An applicant must submit the following materials to the Department of Public Safety:

  1. A certified copy of the petition as well as a certified copy of the court order which grants eligibility. A copy of the petition is not required if the applicant is participating in a special drug court program.
  2. A Financial Responsibility Insurance Certificate (SR-22.) An SR-22 is not a type of insurance; rather, it is a document which verifies that the applicant has “high-risk” liability insurance. Basically, an SR-22 is a form provided by the insurance company telling the Texas government and courts that you are legally insured, and will update them if the insurance is renewed or cancelled. An SR-22 is on file with the state of Texas and states that you meet the minimum coverage requirements that are required by law. In order to obtain an SR-22, you would need to call your insurance company and request it. If you have car insurance, you can simply add the SR-22 to your current policy. If you don’t have car insurance, you would need to buy a policy, alerting the insurer of the existence of the SR-22 prior to signing a contract with them. This is because many insurance companies do not offer SR-22s, which is needed in order to obtain your occupational driver’s license. Insurance companies typically charge a fee for SR-22 requests.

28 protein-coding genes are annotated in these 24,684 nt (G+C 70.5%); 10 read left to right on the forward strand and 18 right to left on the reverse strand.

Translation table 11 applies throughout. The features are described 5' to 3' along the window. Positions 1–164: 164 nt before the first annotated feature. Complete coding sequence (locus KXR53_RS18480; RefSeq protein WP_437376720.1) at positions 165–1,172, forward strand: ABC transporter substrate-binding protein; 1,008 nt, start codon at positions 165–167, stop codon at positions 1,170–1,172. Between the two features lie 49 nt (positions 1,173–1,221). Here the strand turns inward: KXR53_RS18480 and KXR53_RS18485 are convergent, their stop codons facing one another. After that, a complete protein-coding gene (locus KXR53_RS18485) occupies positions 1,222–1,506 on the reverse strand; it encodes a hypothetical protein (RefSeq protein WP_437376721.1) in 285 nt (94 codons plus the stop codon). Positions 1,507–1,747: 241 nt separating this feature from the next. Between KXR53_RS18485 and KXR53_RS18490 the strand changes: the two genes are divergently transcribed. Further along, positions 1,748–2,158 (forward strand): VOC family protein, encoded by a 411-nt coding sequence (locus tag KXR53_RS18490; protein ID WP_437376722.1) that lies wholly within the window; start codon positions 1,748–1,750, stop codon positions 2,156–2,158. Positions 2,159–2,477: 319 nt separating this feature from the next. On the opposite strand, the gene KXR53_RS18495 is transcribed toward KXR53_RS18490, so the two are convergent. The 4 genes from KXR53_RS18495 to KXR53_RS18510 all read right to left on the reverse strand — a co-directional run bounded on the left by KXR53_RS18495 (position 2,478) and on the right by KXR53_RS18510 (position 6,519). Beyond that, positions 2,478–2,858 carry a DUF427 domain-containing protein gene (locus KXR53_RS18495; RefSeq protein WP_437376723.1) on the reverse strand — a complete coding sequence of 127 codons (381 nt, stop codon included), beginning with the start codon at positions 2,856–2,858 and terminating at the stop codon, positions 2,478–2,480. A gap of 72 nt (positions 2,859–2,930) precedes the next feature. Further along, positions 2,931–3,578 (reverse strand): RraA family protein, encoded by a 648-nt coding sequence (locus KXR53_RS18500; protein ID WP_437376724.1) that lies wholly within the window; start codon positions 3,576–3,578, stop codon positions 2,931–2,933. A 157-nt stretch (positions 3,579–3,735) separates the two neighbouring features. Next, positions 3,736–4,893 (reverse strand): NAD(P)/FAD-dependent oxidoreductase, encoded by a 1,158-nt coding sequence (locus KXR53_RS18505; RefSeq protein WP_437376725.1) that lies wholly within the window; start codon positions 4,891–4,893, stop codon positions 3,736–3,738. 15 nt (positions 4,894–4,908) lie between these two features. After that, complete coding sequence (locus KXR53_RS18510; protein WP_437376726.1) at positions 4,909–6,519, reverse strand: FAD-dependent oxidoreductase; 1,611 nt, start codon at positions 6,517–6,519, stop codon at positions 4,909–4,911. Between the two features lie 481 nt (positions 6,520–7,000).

3. A $10.00 payment of the occupational driver’s license fee. This fee must be paid again when the occupational driver’s license expires. Licenses are typically issued for less than a year and must be renewed immediately when expired. An occupational driver’s license may not be issued for more than two years.
  4. Payment of the reinstatement fees.

Typically, the Department of Public Safety will issue an occupational driver’s license if these four requirements are followed strictly. However, the DPS will not issue an occupational driver’s license in one of the following situations, unless the judge has issued a waiver.

  1. The applicant’s driver’s license was suspended due to alcohol or drug-related offense. In this scenario, the applicant must adhere to a 90-day waiting period.
  2. The applicant’s driver’s license was suspended due to a conviction involving intoxication. In this scenario, the applicant must adhere to a 180-day waiting period.
  3. The applicant’s driving record states that he or she has had two or more administrative driver’s license revocations. In this scenario, the applicant must adhere to a one-year waiting period.
  4. The occupational driver’s license will be used for commercial purposes. The DPS does not have the ability to issue occupational drivers licenses which will be used in a commercial capacity.

Why hire a lawyer to assist in the application process for an occupational driver’s license?

The process generally outlined above can take many weeks, and complications frequently arise during it. It is necessary to follow the procedural rules strictly in order to obtain an occupational driver’s license. Further, each court is different, and an attorney familiar with the court system is more aptly able to navigate it. A lawyer is also often required to review forms prior to being submitted to the court and the Department of Public Safety, and also is more able to determine if the applicant is even qualified to obtain the occupational driver’s license.